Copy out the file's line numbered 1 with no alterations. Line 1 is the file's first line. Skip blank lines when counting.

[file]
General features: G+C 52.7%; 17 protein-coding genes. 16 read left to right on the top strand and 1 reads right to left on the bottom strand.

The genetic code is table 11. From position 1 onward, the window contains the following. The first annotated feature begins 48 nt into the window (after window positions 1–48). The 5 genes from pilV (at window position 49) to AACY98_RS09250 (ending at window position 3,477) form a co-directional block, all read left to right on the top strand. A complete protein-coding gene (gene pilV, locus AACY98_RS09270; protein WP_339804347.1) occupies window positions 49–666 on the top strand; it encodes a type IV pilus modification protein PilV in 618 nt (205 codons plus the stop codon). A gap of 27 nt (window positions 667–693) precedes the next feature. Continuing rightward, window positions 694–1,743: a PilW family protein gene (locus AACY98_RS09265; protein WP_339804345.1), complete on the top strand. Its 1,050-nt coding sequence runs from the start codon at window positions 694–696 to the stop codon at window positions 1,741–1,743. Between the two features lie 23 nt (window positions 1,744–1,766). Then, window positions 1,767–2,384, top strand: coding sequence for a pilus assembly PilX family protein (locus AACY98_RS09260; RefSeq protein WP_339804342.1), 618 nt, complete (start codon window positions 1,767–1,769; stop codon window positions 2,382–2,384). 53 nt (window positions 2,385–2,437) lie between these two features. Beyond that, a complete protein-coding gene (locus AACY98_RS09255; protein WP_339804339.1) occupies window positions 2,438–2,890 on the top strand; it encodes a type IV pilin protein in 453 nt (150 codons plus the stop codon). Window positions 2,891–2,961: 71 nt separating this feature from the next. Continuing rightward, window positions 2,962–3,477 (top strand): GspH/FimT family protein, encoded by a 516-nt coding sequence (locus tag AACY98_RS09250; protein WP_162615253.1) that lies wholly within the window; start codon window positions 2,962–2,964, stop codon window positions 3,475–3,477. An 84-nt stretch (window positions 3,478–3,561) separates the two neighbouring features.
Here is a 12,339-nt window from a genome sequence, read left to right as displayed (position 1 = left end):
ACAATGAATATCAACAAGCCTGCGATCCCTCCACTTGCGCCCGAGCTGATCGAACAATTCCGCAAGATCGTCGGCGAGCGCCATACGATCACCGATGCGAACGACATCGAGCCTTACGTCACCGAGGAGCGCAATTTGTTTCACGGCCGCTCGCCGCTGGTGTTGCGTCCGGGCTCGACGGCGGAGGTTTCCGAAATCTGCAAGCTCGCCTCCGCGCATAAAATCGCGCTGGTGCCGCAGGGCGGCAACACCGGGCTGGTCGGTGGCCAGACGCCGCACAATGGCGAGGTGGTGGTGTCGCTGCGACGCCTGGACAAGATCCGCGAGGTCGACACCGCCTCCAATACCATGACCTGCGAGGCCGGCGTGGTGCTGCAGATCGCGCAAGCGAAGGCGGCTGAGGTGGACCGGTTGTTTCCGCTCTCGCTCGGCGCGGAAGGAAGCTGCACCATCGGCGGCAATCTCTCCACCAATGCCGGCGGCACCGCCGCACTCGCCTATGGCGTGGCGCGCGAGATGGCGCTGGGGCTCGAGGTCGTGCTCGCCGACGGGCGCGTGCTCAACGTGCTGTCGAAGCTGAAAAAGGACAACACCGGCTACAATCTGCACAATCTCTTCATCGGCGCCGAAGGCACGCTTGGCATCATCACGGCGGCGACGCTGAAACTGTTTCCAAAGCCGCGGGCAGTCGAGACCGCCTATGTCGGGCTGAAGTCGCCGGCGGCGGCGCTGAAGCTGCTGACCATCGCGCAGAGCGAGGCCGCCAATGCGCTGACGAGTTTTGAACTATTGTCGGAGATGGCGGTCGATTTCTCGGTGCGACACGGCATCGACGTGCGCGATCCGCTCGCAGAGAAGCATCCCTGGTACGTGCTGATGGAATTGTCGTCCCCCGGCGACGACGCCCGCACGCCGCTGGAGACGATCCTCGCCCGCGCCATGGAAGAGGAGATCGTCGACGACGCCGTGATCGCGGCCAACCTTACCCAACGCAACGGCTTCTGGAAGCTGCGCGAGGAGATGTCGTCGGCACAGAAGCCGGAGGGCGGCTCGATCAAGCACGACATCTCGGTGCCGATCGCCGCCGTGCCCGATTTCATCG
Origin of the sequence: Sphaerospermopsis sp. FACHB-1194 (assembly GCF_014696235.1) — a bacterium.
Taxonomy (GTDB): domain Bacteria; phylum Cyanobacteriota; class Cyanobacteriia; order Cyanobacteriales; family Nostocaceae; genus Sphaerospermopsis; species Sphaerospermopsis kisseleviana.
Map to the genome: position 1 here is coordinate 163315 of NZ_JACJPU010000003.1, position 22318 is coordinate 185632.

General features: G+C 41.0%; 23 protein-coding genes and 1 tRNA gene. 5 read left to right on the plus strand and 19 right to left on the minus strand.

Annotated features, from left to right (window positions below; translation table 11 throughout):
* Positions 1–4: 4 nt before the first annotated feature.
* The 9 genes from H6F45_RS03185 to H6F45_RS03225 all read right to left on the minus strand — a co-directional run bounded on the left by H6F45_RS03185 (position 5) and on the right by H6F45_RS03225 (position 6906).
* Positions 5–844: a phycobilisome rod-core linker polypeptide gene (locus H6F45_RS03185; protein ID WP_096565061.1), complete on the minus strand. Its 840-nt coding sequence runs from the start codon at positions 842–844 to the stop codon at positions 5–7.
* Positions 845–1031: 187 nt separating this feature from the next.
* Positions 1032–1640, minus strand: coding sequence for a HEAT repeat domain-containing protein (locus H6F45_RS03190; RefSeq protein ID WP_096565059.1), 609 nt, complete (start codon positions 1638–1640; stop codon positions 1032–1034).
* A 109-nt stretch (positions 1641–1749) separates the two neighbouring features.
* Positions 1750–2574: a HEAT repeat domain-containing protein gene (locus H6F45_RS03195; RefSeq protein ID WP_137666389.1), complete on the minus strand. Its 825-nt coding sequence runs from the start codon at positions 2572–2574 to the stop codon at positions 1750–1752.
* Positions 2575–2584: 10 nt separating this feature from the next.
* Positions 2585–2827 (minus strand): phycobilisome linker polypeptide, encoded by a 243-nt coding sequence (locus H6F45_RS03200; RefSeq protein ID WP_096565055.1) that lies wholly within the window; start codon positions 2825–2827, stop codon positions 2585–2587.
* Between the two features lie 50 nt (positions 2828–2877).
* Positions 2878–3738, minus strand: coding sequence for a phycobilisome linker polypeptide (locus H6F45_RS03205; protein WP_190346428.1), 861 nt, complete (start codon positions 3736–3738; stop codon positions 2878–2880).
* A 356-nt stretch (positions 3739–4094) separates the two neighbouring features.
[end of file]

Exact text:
General features: G+C 52.7%; 17 protein-coding genes. 16 read left to right on the top strand and 1 reads right to left on the bottom strand.